Our analysis of the FD population suggests that as the proportion of neighbours who vaccinate increases, the individual’s likelihood of vaccination increases—similar to the usual diffusion of behaviour observed in social networks.16 However, this may be offset if having more neighbours reduces the individual’s probability of being vaccinated—this effect was close to statistical significant and requires further investigation (table 2). This suggests that social networks may exert both repulsion and diffusion effects on vaccination behaviours. This combination makes social networks vital to understanding vaccination dynamics within a population.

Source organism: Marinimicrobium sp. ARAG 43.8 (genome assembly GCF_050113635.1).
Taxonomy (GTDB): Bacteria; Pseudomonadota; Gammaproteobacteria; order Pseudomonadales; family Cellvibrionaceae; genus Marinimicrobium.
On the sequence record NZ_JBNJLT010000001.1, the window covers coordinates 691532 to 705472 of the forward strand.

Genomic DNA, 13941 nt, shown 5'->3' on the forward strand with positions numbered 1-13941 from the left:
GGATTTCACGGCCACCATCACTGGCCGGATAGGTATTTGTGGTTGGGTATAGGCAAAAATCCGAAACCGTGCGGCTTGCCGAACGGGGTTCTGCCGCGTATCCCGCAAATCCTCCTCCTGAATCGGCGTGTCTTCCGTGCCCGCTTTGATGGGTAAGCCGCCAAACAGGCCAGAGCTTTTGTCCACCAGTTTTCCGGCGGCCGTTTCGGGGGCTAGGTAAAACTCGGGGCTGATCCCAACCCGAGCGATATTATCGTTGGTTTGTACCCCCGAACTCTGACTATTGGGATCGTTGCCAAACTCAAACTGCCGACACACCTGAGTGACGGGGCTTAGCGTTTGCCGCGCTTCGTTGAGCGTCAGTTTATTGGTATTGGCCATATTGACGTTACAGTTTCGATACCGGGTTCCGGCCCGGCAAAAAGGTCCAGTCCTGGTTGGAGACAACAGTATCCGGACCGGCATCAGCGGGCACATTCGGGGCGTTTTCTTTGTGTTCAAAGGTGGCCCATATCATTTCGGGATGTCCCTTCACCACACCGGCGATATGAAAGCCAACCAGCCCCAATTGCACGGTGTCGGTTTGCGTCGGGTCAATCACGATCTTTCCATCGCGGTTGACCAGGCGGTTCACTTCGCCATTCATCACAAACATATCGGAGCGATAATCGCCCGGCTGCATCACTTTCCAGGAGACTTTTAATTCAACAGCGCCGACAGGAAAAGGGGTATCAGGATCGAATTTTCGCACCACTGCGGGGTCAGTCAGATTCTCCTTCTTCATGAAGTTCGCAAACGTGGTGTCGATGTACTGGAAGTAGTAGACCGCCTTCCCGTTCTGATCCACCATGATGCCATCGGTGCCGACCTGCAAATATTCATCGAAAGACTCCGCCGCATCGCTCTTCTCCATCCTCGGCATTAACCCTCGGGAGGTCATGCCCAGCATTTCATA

We observed other differences in the network structure among the four sub-groups defined by year and geographical axis. Second-year FDs on the west axis of the Trust had a much sparser social network than the other year/axis groups. In sparse social networks, the potential for information transfer (behaviour adoption, infectious disease spread, etc) is fundamentally diminished by social distancing.16 However, Shirley and Rushton suggest that even when network density is equivalent, network topology may still have an effect on diffusion of information.17 The analysis of the FD data suggests that demographic covariates were unable to account for the social network effects on vaccination. However, only a limited number of covariates were available. More research would be needed to identify other factors that may affect the transfer of vaccination attitudes among friends. Interventions aimed at improving vaccination uptake need to be sensitive to the differences between sub-groups within the relevant population and may need to be targeted at specific demographic sub-groups. Network effects on behaviour are complex, but the auto-logistic model provides an effective way of assessing behaviour on a real social network in the presence of other variables that affect individuals’ responses.